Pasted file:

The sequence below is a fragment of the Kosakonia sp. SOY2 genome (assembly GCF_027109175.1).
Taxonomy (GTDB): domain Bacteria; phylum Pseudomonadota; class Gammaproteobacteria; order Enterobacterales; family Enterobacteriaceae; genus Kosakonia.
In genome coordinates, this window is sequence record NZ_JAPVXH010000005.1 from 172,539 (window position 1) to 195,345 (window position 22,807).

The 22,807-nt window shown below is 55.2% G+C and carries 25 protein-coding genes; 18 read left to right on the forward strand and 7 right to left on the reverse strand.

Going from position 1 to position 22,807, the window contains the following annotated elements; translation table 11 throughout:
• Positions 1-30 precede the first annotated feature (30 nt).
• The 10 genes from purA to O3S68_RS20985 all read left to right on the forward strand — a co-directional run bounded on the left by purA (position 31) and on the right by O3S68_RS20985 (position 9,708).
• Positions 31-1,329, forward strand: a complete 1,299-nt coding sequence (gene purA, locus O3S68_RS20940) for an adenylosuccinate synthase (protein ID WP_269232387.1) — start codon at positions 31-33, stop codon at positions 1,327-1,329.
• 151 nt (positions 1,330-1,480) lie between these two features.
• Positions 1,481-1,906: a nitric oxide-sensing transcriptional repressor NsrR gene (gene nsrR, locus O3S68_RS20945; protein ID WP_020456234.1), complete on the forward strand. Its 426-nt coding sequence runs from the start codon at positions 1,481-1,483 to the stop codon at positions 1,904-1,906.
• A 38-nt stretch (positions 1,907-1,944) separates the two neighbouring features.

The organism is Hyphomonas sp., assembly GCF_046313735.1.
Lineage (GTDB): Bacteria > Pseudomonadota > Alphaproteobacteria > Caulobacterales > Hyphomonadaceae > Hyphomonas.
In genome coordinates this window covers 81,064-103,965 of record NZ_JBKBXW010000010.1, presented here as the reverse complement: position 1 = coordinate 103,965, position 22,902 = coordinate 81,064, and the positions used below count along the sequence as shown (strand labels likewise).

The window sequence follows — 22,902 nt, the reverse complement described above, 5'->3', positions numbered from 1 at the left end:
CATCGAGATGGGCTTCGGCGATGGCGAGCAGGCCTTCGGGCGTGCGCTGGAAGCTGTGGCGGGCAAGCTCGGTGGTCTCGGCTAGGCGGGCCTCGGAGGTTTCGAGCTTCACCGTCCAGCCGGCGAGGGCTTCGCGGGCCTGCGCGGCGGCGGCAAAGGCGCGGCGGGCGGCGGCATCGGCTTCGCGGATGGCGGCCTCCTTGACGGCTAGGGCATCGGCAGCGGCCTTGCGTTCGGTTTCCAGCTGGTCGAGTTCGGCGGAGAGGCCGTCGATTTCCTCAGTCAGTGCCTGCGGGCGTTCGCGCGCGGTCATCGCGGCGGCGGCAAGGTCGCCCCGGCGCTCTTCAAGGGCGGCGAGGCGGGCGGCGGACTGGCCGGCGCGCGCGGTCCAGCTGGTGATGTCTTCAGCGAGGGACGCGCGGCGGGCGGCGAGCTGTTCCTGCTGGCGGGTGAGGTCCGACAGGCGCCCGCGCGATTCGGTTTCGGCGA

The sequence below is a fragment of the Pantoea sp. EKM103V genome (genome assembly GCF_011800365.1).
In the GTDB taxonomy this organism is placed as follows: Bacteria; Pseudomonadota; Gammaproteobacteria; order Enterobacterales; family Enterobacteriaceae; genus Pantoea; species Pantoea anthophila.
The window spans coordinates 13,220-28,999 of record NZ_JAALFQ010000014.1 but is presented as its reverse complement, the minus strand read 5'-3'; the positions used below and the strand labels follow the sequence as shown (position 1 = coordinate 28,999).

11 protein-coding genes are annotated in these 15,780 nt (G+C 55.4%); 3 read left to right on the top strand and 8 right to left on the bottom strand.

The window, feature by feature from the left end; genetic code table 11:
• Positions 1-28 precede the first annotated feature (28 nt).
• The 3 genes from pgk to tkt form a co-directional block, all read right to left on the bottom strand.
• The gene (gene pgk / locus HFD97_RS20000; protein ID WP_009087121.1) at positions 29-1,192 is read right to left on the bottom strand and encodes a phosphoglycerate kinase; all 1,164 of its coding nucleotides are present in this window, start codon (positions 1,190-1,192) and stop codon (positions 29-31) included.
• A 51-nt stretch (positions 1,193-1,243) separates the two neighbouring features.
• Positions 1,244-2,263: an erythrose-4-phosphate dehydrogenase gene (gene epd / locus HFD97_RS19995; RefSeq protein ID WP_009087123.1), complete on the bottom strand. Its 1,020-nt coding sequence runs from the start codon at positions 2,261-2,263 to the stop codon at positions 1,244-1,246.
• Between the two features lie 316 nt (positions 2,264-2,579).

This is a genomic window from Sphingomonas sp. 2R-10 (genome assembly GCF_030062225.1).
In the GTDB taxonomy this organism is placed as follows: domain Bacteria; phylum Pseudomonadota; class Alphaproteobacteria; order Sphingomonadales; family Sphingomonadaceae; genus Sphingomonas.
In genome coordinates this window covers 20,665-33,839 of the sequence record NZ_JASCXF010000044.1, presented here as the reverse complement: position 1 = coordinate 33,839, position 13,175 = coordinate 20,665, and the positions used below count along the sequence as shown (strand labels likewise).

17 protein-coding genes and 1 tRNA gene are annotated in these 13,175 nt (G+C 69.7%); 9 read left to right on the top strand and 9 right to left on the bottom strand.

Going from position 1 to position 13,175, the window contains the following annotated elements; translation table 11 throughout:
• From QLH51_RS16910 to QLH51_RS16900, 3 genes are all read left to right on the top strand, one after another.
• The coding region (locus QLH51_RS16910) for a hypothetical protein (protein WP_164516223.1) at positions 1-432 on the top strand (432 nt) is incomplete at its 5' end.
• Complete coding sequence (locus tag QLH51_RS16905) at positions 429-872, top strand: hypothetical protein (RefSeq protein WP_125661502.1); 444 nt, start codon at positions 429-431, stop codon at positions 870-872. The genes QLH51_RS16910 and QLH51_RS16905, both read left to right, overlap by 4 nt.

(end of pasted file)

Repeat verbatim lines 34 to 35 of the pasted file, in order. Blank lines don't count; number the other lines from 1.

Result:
• The coding region (locus QLH51_RS16910) for a hypothetical protein (protein WP_164516223.1) at positions 1-432 on the top strand (432 nt) is incomplete at its 5' end.
• Complete coding sequence (locus tag QLH51_RS16905) at positions 429-872, top strand: hypothetical protein (RefSeq protein WP_125661502.1); 444 nt, start codon at positions 429-431, stop codon at positions 870-872. The genes QLH51_RS16910 and QLH51_RS16905, both read left to right, overlap by 4 nt.